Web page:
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Sympy: Definite Integration via Integration in

the Complex Plane Proposal


Rizgar Mella
March 26, 2008

Abstract
Symbolic packages become far more powerful when able to solve defi-
nite intergrals. A majority of these problems can be solved in the complex
plane. A straightforward and effective method done by hand is very pow-
erful, but translation to code may be problematic. Definite integrals are
very important in many scientific fields such as quantum mechanics, com-
bined with the importance of open source software in academic circles.
Expansion of the Sympy package to include complex variable analysis,
through the inclusion of Laplace Transforms and calculation of residues
of contours from analysis of its poles (residue calculus). The residues
allow almost all definite integrals to be resolved after reformatting into an
appropriate contour, where the sum of residues is the solution. Continuing
the expansion to include Inverse Laplacians to aid the solution of partial
differential equations will make it a more affective tool.

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1 Detailed Description
The proposed addition I would like to implement for finding the solution for
definite integration and integration on complex plane using residues, is to begin
with an implementation of finding the residues appendix Figure 1 of an arbitrary
contour. The difficulty in finding the residue is to find code that detects the
poles (easy for humans, must be cautious when dealing with computers). Pole
detection can be found by decomposing the function into a tree structure, poles
can be found from a set of rules for traversing the tree e.g.( [/s(s + a)], is
two single poles one when s=0 and one when s = −a). For more complicated
examples the computer program must be more robust. Finding of the residues
with reformatting of a definite integral to an appropriate contour, will allow
almost every definite integral to become solvable. A straight forward example
in the appendix Figure 2.
With the use of the Bromwich Contour, the Inverse Laplacian function could
be created. The Bromwich Contour/Integral, easily produces a contour where
the sum of the residues is the Inverse Laplacian, a very useful mathematical
operation.
Z γ+i∞
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BromwichContour = F (t) = est f (s)ds (1)
2πi γ−i∞

The finding of residues, Laplacian transform and inverse Laplacian Tranform


have many other applications such as solving partial differential equations, this
is done by running a Laplace Transform on the partial differential equation to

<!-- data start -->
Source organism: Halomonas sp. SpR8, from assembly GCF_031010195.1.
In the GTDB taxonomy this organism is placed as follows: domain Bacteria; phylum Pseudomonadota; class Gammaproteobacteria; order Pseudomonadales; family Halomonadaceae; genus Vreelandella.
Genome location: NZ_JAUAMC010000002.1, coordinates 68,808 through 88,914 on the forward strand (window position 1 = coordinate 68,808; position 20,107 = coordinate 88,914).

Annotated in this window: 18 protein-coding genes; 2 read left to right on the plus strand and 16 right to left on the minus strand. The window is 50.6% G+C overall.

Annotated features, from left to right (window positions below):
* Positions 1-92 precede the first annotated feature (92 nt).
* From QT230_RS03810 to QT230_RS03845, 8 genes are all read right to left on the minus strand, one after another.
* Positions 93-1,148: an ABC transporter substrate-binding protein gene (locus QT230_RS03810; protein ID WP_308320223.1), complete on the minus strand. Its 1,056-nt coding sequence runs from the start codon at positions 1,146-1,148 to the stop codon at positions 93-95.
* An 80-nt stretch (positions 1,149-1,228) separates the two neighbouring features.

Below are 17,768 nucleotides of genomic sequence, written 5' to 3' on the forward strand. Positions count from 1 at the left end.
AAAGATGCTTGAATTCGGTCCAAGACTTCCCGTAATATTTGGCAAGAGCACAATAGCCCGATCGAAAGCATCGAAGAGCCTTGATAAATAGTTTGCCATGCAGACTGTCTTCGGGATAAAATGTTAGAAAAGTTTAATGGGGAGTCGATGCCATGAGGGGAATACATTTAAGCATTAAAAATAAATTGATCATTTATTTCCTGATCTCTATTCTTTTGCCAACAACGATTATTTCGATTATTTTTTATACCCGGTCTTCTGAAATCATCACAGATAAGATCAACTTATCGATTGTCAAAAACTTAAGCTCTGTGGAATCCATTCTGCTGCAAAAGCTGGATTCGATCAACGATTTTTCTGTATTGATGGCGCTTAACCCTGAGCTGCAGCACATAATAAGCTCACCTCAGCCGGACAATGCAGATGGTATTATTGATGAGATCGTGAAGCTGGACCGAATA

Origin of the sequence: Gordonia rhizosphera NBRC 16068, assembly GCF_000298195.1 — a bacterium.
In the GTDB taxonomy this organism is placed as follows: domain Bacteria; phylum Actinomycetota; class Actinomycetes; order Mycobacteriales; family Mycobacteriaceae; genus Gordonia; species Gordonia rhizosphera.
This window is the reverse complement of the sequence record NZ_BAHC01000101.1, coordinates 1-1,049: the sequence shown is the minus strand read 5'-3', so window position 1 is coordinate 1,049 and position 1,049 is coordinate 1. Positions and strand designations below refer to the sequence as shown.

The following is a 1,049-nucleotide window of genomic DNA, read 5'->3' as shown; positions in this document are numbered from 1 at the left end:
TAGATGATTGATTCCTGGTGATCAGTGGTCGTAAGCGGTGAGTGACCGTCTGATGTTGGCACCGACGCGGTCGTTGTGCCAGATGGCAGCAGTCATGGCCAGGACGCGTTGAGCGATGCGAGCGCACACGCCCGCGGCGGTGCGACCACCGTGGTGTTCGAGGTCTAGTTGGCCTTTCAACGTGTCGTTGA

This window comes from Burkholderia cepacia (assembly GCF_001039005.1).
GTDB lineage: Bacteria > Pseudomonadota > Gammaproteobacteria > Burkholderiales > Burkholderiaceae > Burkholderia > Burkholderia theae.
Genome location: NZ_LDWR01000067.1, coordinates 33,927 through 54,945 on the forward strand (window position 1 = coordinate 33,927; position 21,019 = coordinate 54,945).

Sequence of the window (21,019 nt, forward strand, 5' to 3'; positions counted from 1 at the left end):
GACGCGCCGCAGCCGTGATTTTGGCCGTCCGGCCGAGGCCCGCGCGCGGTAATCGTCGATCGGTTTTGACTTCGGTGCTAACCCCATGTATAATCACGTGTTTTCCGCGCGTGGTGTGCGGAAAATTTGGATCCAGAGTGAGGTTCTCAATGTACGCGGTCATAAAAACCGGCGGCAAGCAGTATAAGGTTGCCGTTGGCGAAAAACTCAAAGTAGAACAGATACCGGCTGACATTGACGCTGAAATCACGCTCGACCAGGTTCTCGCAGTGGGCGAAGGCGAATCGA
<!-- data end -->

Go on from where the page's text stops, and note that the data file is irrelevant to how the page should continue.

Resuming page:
produce an ordinary differential equation, when solved just apply the inverse
Laplacian transform to arrive at the correct solution.
I hope to write a Residue finding, Laplacian Transform and Inverse Laplacian
Transform in python for sympy project.

2 Testing
Testing is an important step in the development of any computational imple-
mentation of a mathematical method. Evaluation of most (e.g some number to
some number) definite integrals can be validated, by first numerically evaluating
the result of the algorithm to be tested, then separately evaluating the integral
with numerical methods (well tested and trusted). Both results can be tested
to an arbitrary number of decimal places. The sympy nitegrate function can
serve as the comparison; obviously the test integrals will then have to be well-
behaved integrals. There are ways of testing non well behaved integrals, which
is to symbolically evaluate the integral over many finite domains where if the
domains are small enough, a majority will seem well behaved to the numerical
integrate method and the confidence in the symbolic method for that integral
can then be evaluated in terms of the number of successful domains evaluated
over the unsuccessful domains.
The test files in sympy contain ’test xxx’ functions filled with asserts, which
is a simple enough framework to include my proposed testing method. A random
integral generator would be an excellent extreme test, but such a piece of code
would require substantial testing on its own, only would be attempted if time
permitted.

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3 Appendix

Figure 1: Finding Residue Example

Figure 2: Definite Integration, with the use of residues. First Example

4 References
Example of Integration taken from: www.exampleproblems.com/wiki/index.php/CVRC1